A Comparison of Plastic Responses to Competition by Invasive and Non-invasive Congeners in the Commelinaceae
- First Online:
- Cite this article as:
- Burns, J.H. & Winn, A.A. Biol Invasions (2006) 8: 797. doi:10.1007/s10530-005-3838-5
- 271 Downloads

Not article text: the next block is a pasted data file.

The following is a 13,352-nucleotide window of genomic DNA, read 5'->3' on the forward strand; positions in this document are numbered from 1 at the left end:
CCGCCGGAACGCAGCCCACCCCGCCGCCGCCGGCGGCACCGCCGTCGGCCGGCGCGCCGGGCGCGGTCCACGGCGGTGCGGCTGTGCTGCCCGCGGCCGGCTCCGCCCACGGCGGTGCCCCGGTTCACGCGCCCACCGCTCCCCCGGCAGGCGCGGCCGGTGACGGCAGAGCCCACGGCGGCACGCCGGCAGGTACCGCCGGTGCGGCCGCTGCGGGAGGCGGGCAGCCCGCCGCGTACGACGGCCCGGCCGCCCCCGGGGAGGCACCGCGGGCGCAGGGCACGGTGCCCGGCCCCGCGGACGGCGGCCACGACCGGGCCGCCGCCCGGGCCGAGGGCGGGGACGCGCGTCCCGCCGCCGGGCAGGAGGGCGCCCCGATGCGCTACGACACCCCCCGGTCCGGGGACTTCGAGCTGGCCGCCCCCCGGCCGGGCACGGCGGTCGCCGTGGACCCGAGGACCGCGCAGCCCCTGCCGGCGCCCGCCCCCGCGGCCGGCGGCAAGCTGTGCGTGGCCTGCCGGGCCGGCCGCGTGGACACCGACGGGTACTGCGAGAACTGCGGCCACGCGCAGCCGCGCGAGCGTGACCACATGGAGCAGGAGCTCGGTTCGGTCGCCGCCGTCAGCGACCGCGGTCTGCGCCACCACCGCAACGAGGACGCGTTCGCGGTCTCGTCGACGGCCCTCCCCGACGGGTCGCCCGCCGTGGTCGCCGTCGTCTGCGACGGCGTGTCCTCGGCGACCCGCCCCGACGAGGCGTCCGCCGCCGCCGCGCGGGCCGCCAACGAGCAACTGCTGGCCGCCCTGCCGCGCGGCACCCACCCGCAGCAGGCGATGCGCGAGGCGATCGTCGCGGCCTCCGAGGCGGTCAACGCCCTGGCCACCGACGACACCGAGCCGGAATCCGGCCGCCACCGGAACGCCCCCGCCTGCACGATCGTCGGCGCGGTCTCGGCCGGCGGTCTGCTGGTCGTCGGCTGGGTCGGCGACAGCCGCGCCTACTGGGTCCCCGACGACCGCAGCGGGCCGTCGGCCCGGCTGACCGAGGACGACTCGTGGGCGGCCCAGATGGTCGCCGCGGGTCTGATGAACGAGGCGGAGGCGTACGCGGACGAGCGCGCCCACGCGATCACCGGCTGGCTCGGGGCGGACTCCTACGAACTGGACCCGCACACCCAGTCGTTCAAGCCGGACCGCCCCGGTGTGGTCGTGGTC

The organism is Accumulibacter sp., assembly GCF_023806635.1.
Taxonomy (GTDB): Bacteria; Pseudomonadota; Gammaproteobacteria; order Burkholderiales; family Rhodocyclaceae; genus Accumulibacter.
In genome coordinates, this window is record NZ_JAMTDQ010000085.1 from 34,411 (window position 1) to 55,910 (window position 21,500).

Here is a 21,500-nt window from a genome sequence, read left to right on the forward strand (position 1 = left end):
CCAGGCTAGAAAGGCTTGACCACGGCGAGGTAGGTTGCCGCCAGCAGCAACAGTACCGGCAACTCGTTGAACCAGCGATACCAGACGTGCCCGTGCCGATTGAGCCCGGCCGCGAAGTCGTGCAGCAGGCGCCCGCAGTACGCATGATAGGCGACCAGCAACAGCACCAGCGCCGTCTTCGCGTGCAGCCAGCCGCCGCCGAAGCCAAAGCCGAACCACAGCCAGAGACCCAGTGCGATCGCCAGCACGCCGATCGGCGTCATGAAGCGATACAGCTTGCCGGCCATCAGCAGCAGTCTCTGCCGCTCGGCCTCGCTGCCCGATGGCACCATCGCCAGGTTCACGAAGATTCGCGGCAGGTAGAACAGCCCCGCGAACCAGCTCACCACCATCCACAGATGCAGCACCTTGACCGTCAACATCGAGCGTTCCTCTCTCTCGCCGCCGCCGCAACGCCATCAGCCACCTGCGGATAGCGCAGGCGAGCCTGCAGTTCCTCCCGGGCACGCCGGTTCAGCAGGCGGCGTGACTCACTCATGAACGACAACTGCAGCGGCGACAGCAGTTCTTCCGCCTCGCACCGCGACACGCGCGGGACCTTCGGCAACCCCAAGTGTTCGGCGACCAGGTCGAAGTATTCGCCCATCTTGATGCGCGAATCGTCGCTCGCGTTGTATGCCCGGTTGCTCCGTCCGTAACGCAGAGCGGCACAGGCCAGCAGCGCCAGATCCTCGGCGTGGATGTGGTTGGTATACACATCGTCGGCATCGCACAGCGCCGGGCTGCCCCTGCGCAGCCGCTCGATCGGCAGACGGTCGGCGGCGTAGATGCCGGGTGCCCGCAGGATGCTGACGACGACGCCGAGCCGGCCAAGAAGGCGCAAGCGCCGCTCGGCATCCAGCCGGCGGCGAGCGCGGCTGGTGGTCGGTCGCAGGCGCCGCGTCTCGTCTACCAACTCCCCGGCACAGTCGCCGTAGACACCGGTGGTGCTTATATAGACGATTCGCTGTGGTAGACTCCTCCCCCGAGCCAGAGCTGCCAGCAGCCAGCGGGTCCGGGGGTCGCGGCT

Evidence supporting an association between phenotypic plasticity and invasiveness across a range of plant taxa is based primarily on comparisons between invasive species and native species whose potential invasiveness is typically unknown. Comparison of invasive and non-invasive exotic species would provide a better test of whether plasticity promotes invasion. Such comparisons should distinguish between adaptive and non-adaptive plasticity because they have different consequences for invasiveness. Adaptive plasticity is expected to promote the invasion of multiple habitats, but non-adaptive plasticity may reflect specialization for invading more favorable habitats only. We grew four invasive and four non-invasive species of the Commelinaceae with and without competitors and compared their putatively adaptive plasticity of three traits related to competitive ability and non-adaptive plasticity in performance. The invasive species grew significantly more than the non-invasive species only in the non-competitive environment. The invasive species had greater plasticity of performance (total biomass) in response to competition than non-invasives, but there was no consistent difference in the plasticities of the traits related to competitive ability. These results are consistent with specialization of these invasive taxa for invading the more productive non-competitive environment rather than a superior ability to invade both competitive and non-competitive environments. A comprehensive understanding of the relationship between plasticity and invasiveness will require many more comparisons of the plasticity of invasive and non-invasive taxa in a range of traits in response to a variety of environments.